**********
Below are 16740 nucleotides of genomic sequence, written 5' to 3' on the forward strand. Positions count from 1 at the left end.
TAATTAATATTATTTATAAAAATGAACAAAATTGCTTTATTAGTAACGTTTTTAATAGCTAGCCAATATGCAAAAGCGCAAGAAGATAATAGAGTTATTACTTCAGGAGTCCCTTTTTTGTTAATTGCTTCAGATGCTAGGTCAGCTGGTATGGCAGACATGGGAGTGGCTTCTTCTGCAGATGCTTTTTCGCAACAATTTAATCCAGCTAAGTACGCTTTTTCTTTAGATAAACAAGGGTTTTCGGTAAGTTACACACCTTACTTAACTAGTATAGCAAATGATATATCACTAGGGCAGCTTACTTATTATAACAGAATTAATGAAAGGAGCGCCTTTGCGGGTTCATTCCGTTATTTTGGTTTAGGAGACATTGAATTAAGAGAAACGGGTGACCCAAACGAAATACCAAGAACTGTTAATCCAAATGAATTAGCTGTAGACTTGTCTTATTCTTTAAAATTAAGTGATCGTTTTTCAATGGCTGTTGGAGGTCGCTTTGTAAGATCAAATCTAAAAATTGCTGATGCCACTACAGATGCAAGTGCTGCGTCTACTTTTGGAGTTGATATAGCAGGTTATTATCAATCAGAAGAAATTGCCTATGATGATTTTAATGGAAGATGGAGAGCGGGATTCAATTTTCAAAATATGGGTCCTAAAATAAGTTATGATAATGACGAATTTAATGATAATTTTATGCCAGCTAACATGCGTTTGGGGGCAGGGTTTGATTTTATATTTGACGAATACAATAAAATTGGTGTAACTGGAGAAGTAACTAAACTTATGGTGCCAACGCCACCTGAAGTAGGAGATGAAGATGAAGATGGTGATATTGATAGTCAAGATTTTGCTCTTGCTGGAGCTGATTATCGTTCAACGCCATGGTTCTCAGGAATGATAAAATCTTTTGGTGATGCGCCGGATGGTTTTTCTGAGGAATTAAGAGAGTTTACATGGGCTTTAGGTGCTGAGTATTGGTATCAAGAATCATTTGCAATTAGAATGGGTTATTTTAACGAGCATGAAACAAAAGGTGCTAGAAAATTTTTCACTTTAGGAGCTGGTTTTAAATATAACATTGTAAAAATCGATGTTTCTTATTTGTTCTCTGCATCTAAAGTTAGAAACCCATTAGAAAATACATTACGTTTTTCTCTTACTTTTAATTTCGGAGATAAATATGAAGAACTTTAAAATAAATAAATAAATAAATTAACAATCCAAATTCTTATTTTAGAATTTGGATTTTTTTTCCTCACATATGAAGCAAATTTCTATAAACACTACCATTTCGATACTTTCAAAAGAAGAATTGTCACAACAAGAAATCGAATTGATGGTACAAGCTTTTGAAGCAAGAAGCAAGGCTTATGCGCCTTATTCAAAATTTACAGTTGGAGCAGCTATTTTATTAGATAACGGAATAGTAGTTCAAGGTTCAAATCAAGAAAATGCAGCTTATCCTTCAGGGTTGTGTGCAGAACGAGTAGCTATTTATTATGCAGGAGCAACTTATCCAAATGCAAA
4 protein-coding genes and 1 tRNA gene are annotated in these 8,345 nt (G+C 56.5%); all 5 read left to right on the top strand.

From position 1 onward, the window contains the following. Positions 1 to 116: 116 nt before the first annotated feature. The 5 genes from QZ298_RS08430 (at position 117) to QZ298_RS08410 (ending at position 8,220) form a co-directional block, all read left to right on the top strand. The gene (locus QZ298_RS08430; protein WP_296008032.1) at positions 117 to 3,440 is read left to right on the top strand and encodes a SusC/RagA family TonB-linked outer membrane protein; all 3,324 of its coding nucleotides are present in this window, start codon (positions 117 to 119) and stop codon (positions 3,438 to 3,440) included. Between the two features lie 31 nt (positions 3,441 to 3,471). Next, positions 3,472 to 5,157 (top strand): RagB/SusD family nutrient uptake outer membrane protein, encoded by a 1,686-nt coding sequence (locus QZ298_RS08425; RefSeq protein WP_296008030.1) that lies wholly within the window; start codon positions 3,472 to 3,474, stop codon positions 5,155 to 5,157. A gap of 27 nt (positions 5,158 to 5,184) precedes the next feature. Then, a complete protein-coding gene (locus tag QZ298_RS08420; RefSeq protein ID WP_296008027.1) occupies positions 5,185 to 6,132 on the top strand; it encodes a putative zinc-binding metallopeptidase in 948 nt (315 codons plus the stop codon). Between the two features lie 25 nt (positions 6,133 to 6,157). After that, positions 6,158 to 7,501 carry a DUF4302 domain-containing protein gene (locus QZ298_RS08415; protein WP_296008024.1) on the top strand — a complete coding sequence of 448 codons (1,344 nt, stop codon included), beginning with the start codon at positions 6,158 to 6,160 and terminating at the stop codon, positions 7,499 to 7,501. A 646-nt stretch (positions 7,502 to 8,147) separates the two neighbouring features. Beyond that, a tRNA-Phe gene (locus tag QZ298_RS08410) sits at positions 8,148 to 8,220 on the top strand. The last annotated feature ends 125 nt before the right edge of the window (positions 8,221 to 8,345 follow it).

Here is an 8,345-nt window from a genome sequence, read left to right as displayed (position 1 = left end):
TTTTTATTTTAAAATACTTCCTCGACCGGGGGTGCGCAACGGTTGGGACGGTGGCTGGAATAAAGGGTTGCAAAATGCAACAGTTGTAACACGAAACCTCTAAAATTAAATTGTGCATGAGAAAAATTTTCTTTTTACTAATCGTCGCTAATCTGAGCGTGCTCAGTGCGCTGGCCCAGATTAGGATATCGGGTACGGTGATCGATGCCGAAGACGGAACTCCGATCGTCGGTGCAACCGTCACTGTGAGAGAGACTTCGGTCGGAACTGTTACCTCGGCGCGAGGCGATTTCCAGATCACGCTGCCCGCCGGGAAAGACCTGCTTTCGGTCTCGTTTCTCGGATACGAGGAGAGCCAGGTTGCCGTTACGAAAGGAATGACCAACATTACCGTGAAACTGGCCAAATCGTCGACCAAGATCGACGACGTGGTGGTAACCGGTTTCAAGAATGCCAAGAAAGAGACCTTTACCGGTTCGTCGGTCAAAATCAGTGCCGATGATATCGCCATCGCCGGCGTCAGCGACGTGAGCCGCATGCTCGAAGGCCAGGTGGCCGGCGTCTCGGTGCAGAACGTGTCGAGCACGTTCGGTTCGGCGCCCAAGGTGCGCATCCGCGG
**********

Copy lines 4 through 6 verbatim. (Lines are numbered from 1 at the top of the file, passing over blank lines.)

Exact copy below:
From position 1 onward, the window contains the following. Positions 1 to 116: 116 nt before the first annotated feature. The 5 genes from QZ298_RS08430 (at position 117) to QZ298_RS08410 (ending at position 8,220) form a co-directional block, all read left to right on the top strand. The gene (locus QZ298_RS08430; protein WP_296008032.1) at positions 117 to 3,440 is read left to right on the top strand and encodes a SusC/RagA family TonB-linked outer membrane protein; all 3,324 of its coding nucleotides are present in this window, start codon (positions 117 to 119) and stop codon (positions 3,438 to 3,440) included. Between the two features lie 31 nt (positions 3,441 to 3,471). Next, positions 3,472 to 5,157 (top strand): RagB/SusD family nutrient uptake outer membrane protein, encoded by a 1,686-nt coding sequence (locus QZ298_RS08425; RefSeq protein WP_296008030.1) that lies wholly within the window; start codon positions 3,472 to 3,474, stop codon positions 5,155 to 5,157. A gap of 27 nt (positions 5,158 to 5,184) precedes the next feature. Then, a complete protein-coding gene (locus tag QZ298_RS08420; RefSeq protein ID WP_296008027.1) occupies positions 5,185 to 6,132 on the top strand; it encodes a putative zinc-binding metallopeptidase in 948 nt (315 codons plus the stop codon). Between the two features lie 25 nt (positions 6,133 to 6,157). After that, positions 6,158 to 7,501 carry a DUF4302 domain-containing protein gene (locus QZ298_RS08415; protein WP_296008024.1) on the top strand — a complete coding sequence of 448 codons (1,344 nt, stop codon included), beginning with the start codon at positions 6,158 to 6,160 and terminating at the stop codon, positions 7,499 to 7,501. A 646-nt stretch (positions 7,502 to 8,147) separates the two neighbouring features. Beyond that, a tRNA-Phe gene (locus tag QZ298_RS08410) sits at positions 8,148 to 8,220 on the top strand. The last annotated feature ends 125 nt before the right edge of the window (positions 8,221 to 8,345 follow it).

Here is an 8,345-nt window from a genome sequence, read left to right as displayed (position 1 = left end):
TTTTTATTTTAAAATACTTCCTCGACCGGGGGTGCGCAACGGTTGGGACGGTGGCTGGAATAAAGGGTTGCAAAATGCAACAGTTGTAACACGAAACCTCTAAAATTAAATTGTGCATGAGAAAAATTTTCTTTTTACTAATCGTCGCTAATCTGAGCGTGCTCAGTGCGCTGGCCCAGATTAGGATATCGGGTACGGTGATCGATGCCGAAGACGGAACTCCGATCGTCGGTGCAACCGTCACTGTGAGAGAGACTTCGGTCGGAACTGTTACCTCGGCGCGAGGCGATTTCCAGATCACGCTGCCCGCCGGGAAAGACCTGCTTTCGGTCTCGTTTCTCGGATACGAGGAGAGCCAGGTTGCCGTTACGAAAGGAATGACCAACATTACCGTGAAACTGGCCAAATCGTCGACCAAGATCGACGACGTGGTGGTAACCGGTTTCAAGAATGCCAAGAAAGAGACCTTTACCGGTTCGTCGGTCAAAATCAGTGCCGATGATATCGCCATCGCCGGCGTCAGCGACGTGAGCCGCATGCTCGAAGGCCAGGTGGCCGGCGTCTCGGTGCAGAACGTGTCGAGCACGTTCGGTTCGGCGCCCAAGGTGCGCATCCGCGG